Writer Marissa Carruthers and photographer Charles Fox discover that heart-warming fare tops Cafe Yejj’s mouth-watering new menu.
New menu additions are a regular occurrence at Cafe Yejj, with constant change a factor that has kept the venue fresh during its nine-year lifespan.
As part of Yejj Social Enterprise – an organisation that trains underprivileged Cambodians in areas such as hospitality before helping them to secure jobs in the sector – chefs from across the globe volunteer to carry out six- to eight-month stints in the kitchen, sharing their skills with students.
“These chefs will always bring their own ideas,” says owner Trevor Sworn, pointing to the newly-launched menu, which includes a range of Mediterranean and Middle Eastern dishes. ”We’ll then work together to put this on the menu, so it’s constantly evolving and changing.”
Turning to the cuisine was an easy decision for the British owner and keen cook. “It’s very healthy, good food for a start,” Sworn says, listing common ingredients as cumin, parsley and chickpeas. “It also has a very flavoursome taste and there isn’t much around Phnom Penh.”
The aromatic blend of herbs and spices associated with Middle Eastern and North African cuisine is evident from the sumptuous smells that hang in the air inside the three-storey, yellow eatery. As a waitress passes by with a dish of Moroccan lamb stew ($8.75), it’s easy to see why the Brit has embraced this style of food.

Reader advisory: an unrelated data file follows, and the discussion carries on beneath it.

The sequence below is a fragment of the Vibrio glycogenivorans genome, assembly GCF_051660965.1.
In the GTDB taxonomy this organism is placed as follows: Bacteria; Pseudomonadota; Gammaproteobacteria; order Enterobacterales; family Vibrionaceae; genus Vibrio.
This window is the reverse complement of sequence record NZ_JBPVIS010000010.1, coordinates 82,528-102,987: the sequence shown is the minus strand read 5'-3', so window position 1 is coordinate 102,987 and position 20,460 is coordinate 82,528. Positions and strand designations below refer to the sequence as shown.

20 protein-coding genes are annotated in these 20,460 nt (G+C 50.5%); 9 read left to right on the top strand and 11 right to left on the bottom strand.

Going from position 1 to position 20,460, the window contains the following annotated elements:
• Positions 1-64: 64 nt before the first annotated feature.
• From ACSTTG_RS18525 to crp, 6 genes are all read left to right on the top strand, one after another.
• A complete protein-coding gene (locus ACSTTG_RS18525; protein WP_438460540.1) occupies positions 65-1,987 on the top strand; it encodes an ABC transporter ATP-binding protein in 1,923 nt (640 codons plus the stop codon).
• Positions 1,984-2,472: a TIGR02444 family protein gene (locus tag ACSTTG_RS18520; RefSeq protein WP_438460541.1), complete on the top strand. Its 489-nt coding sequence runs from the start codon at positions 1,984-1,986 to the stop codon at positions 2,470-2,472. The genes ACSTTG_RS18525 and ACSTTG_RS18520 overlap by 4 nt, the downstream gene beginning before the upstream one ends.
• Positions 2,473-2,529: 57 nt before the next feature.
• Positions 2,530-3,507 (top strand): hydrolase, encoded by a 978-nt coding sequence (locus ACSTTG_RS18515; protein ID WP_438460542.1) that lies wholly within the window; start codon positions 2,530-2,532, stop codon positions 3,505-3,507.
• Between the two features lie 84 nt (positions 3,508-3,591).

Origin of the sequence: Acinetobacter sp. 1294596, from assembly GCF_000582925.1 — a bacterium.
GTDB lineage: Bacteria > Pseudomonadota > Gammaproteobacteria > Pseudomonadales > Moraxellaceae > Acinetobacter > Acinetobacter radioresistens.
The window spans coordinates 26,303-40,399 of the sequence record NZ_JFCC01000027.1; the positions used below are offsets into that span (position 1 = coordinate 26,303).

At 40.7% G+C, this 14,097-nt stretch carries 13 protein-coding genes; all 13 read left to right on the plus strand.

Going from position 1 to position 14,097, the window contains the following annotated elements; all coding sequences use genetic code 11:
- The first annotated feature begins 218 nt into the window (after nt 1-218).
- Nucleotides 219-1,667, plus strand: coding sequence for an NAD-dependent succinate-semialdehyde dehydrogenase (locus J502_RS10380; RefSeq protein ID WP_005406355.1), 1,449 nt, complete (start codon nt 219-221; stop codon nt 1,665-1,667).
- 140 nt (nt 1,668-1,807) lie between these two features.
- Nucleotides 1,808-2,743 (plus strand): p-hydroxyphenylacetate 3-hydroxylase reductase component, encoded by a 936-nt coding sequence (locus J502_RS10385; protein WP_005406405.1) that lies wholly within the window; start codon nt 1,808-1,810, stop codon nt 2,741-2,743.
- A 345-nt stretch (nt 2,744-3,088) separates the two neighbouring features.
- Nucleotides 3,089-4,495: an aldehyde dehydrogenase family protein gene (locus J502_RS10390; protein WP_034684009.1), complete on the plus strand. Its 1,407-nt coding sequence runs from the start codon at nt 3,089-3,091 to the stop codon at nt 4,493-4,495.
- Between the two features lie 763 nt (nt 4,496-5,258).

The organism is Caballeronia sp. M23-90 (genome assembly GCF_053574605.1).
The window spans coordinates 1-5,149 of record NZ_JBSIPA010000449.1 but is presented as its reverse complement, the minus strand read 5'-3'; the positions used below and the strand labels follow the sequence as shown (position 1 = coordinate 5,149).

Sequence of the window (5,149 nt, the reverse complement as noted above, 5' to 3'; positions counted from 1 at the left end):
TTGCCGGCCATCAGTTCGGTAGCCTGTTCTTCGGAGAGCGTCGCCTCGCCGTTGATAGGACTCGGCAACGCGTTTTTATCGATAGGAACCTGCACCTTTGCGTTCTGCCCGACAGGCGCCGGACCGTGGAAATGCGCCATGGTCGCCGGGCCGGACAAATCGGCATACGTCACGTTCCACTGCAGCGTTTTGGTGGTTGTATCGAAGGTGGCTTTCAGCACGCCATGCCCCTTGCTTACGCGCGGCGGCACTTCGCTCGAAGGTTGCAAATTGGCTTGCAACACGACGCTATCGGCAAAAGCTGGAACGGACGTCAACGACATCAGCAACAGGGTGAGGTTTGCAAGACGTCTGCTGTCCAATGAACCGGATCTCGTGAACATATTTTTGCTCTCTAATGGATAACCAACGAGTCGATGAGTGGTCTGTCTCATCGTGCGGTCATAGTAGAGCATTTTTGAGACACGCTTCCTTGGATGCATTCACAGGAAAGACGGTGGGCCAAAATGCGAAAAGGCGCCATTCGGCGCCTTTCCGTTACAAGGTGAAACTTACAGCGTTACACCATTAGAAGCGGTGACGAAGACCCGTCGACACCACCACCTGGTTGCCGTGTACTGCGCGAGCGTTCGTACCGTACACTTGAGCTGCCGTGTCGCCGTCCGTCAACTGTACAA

Time is taken to ensure the chicken tagine ($7) and the lamb stew are cooked to perfection. The meat and vegetables are cooked slowly over two to three hours to absorb a blend of herbs and make the meat melt-in-the-mouth.
The tabbouleh ($4.50) – a salad made from bulgur wheat, tomatoes, cucumbers, chopped parsley, mint, onion and garlic, and seasoned with olive oil and lemon and lime juice – is given a twist by switching the bulgur for couscous.
“It becomes easier to digest, so it’s better for this climate,” he explains. “And the lemon and lime give it a really lovely, sharp taste.”
The best way to sample the selection of dishes on offer is probably through a Lebanese tasting platter ($5), which offers small bites of home-made hummus, falafel, mujadara (a mixture of lentils, caramelised onion and rice), tabbouleh and marinated olives served with warm pita bread.
As well as catering for the lunchtime rush, Cafe Yejj is open for the evening crowd, with the recently renovated rooftop terrace providing a good spot to enjoy a glass of wine while the sun goes down.
If all this isn’t enough to get your stomach rumbling, from Monday to Thursday, ladies can enjoy a free glass of sangria.